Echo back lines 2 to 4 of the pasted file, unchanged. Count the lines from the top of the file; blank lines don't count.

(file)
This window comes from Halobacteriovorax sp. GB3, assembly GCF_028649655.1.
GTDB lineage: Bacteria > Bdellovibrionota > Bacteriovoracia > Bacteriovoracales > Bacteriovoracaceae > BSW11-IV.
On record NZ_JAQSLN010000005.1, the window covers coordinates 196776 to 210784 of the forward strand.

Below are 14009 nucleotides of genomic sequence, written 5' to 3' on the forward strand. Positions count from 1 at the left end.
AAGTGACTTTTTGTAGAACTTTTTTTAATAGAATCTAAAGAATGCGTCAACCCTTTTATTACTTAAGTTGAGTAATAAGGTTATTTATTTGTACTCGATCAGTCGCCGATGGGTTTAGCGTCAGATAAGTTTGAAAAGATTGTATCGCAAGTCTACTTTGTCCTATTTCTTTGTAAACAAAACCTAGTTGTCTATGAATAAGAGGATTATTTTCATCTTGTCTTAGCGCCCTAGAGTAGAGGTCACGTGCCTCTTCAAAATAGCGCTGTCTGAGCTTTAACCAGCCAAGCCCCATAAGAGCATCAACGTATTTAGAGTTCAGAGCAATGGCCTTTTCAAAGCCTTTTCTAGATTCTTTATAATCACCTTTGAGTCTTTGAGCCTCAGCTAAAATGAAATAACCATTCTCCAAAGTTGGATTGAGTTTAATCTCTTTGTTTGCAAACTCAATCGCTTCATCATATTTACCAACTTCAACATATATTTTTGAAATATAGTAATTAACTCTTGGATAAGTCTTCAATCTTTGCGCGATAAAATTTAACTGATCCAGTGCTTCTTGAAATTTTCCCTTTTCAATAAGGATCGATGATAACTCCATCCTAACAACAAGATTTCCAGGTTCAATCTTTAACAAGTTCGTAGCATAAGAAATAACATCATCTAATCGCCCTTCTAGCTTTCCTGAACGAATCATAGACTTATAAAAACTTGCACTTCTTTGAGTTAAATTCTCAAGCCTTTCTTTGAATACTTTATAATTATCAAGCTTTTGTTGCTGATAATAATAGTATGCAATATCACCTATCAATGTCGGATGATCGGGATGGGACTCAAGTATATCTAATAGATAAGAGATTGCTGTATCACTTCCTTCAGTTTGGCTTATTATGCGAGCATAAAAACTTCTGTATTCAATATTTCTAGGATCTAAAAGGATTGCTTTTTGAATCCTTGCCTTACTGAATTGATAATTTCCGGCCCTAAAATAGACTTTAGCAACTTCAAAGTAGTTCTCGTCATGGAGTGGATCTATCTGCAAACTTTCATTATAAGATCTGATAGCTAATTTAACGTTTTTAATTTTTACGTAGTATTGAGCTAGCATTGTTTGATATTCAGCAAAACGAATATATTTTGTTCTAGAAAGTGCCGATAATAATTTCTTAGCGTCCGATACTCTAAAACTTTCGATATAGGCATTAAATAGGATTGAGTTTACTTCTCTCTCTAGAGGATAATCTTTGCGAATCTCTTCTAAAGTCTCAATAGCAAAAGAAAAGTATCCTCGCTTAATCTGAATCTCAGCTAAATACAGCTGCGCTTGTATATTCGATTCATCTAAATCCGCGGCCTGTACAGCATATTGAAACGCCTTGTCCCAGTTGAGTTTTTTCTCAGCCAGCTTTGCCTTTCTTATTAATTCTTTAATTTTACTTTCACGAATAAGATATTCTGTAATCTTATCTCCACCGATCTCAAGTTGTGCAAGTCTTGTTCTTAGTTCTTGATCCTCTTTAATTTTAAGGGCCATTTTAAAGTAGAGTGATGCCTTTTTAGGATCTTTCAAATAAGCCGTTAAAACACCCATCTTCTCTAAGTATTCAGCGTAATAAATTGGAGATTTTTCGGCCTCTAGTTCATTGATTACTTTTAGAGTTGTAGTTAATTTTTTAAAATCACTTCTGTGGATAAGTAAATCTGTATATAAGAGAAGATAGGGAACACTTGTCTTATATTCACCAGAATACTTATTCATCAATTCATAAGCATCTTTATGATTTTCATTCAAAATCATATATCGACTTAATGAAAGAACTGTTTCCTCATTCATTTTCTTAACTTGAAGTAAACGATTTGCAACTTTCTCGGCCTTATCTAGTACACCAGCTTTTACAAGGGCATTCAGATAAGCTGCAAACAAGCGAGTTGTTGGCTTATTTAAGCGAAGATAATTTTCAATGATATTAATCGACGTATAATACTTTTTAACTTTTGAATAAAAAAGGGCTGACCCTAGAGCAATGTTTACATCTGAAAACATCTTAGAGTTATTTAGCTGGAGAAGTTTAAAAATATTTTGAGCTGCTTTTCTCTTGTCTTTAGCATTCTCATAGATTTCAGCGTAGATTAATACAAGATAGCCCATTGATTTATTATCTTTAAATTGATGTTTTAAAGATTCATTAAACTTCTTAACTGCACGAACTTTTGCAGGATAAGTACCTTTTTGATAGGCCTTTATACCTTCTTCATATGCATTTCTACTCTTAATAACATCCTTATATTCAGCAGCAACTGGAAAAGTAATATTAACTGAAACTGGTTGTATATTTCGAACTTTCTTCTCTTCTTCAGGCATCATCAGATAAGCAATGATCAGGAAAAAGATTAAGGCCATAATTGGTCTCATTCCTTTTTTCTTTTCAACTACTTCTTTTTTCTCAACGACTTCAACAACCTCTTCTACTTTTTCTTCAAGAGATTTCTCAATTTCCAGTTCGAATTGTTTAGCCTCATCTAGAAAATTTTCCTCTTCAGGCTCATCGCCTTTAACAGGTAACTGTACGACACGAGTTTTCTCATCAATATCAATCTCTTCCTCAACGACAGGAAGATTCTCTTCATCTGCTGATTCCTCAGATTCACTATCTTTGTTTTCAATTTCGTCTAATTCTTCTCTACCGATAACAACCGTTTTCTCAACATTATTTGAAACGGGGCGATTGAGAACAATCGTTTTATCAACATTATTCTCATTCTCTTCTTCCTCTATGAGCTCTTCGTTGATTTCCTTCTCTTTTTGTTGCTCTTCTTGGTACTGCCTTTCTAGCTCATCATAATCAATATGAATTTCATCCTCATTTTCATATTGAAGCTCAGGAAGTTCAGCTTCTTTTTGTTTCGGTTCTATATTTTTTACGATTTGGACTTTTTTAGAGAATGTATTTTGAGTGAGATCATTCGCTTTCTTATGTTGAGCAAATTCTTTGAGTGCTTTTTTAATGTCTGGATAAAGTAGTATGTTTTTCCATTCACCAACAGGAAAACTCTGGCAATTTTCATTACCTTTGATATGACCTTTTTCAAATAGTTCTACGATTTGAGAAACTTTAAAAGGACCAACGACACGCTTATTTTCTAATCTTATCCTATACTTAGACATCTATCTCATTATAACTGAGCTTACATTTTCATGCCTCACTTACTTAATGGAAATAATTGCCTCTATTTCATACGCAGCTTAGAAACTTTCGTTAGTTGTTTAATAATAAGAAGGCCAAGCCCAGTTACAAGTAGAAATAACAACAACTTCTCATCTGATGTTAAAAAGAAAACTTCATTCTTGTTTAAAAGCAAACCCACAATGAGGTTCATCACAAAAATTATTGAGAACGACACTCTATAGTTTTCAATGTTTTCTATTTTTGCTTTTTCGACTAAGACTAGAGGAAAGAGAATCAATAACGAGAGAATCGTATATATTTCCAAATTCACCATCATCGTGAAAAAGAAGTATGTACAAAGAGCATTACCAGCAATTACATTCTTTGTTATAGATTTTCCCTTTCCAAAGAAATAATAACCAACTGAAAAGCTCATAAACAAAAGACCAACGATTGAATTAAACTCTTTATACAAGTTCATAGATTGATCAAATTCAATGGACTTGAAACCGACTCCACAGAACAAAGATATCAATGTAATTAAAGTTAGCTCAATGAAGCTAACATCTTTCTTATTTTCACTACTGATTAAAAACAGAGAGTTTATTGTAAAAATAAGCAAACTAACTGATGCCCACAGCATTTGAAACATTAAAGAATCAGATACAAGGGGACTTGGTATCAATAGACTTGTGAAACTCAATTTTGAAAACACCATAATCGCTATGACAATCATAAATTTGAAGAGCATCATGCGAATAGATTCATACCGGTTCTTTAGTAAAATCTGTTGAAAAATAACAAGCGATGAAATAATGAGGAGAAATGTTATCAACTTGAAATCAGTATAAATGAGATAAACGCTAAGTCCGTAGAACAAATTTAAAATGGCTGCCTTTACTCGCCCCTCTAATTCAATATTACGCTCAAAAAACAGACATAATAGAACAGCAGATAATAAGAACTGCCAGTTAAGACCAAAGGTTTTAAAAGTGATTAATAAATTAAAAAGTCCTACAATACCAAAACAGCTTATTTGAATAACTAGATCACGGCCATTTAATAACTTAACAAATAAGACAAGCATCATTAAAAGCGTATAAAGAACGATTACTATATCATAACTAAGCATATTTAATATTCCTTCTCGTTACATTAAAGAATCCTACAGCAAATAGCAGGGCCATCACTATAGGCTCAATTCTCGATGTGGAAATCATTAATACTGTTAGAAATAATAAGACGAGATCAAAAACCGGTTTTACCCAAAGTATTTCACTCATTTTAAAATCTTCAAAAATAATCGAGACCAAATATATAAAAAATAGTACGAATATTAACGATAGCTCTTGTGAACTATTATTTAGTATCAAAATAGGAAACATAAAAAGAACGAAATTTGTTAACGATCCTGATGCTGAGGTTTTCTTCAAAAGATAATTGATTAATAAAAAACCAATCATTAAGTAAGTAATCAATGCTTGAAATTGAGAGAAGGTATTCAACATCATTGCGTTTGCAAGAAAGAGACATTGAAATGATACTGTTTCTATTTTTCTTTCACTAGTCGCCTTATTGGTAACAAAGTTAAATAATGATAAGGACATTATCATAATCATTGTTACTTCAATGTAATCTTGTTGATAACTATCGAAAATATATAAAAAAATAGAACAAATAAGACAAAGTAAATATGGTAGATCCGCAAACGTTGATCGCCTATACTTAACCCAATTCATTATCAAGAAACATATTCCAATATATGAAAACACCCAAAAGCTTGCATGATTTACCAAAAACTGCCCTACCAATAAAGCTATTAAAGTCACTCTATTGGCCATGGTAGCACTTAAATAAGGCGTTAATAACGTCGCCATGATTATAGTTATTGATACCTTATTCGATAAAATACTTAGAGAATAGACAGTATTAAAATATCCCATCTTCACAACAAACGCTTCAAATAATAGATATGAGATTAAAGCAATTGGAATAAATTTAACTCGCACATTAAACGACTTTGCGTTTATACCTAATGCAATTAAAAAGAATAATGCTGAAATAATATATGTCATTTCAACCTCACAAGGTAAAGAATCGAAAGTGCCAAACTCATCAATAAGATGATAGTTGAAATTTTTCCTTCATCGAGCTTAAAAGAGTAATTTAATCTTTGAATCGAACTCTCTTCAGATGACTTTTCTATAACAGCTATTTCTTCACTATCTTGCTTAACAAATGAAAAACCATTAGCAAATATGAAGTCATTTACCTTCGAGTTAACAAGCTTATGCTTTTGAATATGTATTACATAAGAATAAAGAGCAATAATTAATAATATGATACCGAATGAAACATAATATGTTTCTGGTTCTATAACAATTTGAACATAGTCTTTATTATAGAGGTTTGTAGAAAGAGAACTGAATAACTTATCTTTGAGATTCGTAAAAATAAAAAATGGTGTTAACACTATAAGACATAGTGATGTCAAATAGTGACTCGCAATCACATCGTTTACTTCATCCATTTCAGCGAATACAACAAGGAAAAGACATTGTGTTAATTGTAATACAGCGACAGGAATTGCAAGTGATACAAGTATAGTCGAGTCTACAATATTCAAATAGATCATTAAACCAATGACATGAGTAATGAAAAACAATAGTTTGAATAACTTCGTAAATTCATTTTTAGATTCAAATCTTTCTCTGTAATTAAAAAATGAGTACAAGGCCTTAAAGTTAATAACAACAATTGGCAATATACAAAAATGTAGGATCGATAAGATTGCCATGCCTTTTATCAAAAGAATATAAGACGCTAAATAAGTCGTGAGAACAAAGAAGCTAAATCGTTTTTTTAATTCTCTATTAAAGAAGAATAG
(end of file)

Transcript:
GTDB lineage: Bacteria > Bdellovibrionota > Bacteriovoracia > Bacteriovoracales > Bacteriovoracaceae > BSW11-IV.
On record NZ_JAQSLN010000005.1, the window covers coordinates 196776 to 210784 of the forward strand.

Below are 14009 nucleotides of genomic sequence, written 5' to 3' on the forward strand. Positions count from 1 at the left end.